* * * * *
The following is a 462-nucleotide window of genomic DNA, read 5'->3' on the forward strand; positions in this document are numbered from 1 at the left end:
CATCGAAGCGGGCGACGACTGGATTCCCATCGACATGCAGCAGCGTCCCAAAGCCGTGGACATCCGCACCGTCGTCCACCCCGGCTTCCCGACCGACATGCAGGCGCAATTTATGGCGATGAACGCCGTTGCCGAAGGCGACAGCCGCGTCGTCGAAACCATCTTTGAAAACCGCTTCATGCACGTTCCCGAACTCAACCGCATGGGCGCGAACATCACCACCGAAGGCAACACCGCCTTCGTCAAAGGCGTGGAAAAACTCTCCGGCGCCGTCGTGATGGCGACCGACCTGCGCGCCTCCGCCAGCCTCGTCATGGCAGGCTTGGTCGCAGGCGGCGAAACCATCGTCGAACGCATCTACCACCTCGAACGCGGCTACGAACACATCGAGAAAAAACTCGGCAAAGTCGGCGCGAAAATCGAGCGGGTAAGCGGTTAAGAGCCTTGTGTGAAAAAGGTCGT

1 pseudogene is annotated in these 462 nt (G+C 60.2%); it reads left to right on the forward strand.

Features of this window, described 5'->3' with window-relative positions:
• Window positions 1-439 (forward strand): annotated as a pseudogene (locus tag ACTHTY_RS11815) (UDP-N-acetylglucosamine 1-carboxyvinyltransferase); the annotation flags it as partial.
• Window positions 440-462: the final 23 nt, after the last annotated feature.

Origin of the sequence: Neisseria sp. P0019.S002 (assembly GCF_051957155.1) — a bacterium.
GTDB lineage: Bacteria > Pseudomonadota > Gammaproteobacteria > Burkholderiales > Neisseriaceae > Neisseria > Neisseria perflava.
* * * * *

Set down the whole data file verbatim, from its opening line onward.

The following is a 462-nucleotide window of genomic DNA, read 5'->3' on the forward strand; positions in this document are numbered from 1 at the left end:
CATCGAAGCGGGCGACGACTGGATTCCCATCGACATGCAGCAGCGTCCCAAAGCCGTGGACATCCGCACCGTCGTCCACCCCGGCTTCCCGACCGACATGCAGGCGCAATTTATGGCGATGAACGCCGTTGCCGAAGGCGACAGCCGCGTCGTCGAAACCATCTTTGAAAACCGCTTCATGCACGTTCCCGAACTCAACCGCATGGGCGCGAACATCACCACCGAAGGCAACACCGCCTTCGTCAAAGGCGTGGAAAAACTCTCCGGCGCCGTCGTGATGGCGACCGACCTGCGCGCCTCCGCCAGCCTCGTCATGGCAGGCTTGGTCGCAGGCGGCGAAACCATCGTCGAACGCATCTACCACCTCGAACGCGGCTACGAACACATCGAGAAAAAACTCGGCAAAGTCGGCGCGAAAATCGAGCGGGTAAGCGGTTAAGAGCCTTGTGTGAAAAAGGTCGT

1 pseudogene is annotated in these 462 nt (G+C 60.2%); it reads left to right on the forward strand.

Features of this window, described 5'->3' with window-relative positions:
• Window positions 1-439 (forward strand): annotated as a pseudogene (locus tag ACTHTY_RS11815) (UDP-N-acetylglucosamine 1-carboxyvinyltransferase); the annotation flags it as partial.
• Window positions 440-462: the final 23 nt, after the last annotated feature.

Origin of the sequence: Neisseria sp. P0019.S002 (assembly GCF_051957155.1) — a bacterium.
GTDB lineage: Bacteria > Pseudomonadota > Gammaproteobacteria > Burkholderiales > Neisseriaceae > Neisseria > Neisseria perflava.